Rory MacDonald’s coach Firas Zahabi weighs in on his student’s recent back and neck injury:
“He trains too hard. I tell him all the time,” said Zahabi. “I lecture him all the time: You’ve got to go slow and steady, and gradually increase the intensity closer to the fight. The body can only take so much.”
“And don’t forget, he started very young,” Zahabi added, alluding to MacDonald’s professional debut at the age of 16. “That’s one of the side effects of athletes that start when they’re young. They have a young body with a lot of miles.”
“Sometimes you’ve just got to learn the hard way, and I think Rory is starting to understand. I had a long talk with him, and I told him he has to respect his body and how his body feels,” Zahabi concluded, stating he wanted to see MacDonald make his return in a smart/safe way even if it meant an extended break from competition.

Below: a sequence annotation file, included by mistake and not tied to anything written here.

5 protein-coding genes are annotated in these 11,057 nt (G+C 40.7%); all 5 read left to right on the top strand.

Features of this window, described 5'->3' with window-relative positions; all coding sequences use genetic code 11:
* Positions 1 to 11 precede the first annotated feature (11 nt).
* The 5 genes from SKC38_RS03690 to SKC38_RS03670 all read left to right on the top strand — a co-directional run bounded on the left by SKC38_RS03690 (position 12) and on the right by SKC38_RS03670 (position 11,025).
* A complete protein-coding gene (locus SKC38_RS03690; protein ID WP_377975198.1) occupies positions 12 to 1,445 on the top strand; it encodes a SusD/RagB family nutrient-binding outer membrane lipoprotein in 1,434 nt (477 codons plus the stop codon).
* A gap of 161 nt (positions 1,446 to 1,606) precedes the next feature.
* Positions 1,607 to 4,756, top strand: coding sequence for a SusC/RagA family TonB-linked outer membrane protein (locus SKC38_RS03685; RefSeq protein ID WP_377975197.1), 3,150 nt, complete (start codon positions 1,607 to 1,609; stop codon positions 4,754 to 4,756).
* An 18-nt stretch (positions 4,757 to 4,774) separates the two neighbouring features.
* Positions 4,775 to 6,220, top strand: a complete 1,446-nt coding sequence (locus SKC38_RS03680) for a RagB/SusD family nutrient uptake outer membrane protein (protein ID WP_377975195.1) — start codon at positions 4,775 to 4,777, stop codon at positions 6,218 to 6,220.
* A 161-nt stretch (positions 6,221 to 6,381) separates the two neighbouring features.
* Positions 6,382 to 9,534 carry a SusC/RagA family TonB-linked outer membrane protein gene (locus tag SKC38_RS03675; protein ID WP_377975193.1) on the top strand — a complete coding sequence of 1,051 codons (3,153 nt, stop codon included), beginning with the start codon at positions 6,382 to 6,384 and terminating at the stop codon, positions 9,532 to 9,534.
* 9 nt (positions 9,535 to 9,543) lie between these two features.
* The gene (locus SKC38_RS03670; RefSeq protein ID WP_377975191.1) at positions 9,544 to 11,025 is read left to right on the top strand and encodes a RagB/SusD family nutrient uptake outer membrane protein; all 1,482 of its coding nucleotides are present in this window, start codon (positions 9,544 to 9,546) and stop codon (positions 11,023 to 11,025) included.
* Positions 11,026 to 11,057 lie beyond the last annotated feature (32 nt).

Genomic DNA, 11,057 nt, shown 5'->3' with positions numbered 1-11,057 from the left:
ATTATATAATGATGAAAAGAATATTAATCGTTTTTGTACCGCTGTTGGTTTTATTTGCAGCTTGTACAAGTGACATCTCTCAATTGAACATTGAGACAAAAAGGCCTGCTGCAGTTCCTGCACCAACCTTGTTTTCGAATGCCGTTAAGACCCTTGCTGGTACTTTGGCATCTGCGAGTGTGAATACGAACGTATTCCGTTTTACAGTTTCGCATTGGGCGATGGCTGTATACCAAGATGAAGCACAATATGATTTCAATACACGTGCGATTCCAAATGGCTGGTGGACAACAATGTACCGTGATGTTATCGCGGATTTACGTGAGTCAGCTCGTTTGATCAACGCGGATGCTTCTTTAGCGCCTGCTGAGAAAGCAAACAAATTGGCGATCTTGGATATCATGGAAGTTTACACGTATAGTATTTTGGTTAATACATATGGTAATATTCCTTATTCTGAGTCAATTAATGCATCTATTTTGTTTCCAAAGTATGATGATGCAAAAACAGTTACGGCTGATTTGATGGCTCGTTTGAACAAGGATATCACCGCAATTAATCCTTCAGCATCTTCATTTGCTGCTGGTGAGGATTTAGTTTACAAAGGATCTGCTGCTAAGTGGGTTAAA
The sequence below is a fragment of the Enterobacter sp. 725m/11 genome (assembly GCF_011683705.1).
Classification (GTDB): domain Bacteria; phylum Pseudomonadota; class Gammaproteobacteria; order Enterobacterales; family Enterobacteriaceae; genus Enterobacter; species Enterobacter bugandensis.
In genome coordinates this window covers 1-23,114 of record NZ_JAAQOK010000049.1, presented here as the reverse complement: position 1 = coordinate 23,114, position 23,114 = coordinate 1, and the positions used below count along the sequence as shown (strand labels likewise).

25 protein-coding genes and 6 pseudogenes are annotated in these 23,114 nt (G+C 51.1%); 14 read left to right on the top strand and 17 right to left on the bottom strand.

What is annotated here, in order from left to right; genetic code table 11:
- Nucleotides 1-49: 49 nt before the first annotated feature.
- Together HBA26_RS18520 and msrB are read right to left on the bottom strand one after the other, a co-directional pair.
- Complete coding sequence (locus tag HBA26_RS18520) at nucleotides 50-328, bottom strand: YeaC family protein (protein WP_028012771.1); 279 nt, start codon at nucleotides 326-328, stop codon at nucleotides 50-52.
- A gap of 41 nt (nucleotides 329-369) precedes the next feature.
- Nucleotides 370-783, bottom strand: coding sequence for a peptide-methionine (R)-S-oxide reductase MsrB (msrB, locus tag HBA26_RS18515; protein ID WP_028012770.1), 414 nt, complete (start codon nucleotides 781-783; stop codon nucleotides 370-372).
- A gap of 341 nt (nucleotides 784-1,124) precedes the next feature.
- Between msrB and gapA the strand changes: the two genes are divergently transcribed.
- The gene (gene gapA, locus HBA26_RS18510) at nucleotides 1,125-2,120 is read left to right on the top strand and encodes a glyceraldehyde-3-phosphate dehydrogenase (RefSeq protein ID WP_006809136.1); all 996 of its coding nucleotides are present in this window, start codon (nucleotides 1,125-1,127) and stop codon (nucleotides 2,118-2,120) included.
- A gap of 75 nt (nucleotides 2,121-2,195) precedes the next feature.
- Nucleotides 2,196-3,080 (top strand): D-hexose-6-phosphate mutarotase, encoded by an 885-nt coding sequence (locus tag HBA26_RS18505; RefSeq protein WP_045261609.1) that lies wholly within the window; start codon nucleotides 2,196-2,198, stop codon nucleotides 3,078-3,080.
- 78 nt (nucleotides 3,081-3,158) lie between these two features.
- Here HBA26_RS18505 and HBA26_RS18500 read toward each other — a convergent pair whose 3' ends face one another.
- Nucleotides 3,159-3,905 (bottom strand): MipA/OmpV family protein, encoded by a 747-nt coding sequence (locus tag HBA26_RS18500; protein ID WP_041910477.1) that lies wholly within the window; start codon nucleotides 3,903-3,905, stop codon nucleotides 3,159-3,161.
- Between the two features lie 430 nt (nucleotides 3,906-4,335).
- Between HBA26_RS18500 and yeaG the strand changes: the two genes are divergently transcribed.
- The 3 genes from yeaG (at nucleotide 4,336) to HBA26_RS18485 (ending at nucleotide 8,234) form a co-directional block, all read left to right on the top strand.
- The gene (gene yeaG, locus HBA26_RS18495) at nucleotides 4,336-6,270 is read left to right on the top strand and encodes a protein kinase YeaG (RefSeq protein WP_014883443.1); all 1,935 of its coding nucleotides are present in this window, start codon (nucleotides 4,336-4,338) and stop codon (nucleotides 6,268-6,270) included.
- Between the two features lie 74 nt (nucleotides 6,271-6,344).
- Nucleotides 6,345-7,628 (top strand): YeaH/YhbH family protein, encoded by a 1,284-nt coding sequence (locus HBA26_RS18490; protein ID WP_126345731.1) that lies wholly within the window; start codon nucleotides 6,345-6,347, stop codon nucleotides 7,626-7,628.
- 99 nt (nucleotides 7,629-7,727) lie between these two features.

It’s slightly disconcerting to hear Firas talk about ‘a young body with a lot of miles.’ MacDonald is supposed to be the next great Canadian MMA fighter, but what happens if his body betrays him just as he’s about to reach the pinnacle of his career? There’s few things worse than back or neck issues, and Rory apparently has both. At least when you blow your knee out, modern medicine can get you back to roughly where you were before. With back injuries, you’re pretty much fucked. You never hear anyone say ‘My back was really messed up but now it’s great!’ It’s usually all downhill from there.
But maybe we’re just over-worrying. You have to understand – the next best Canadian fighter after GSP and Rory is TJ Grant. Meanwhile, the Brazilians are cleaning up and another Russian invasion seems imminent. Hell, even the British seem to be figuring out that wrestling voodoo. If we lose Rory, we’ll be stuck down in the toilet of international shame alongside Australia and Japan.
On the plus side, maybe an injury like this will remind Rory that he’s only got a limited time to make money and build a legacy. The fastest way to do that? Fighting Georges St Pierre.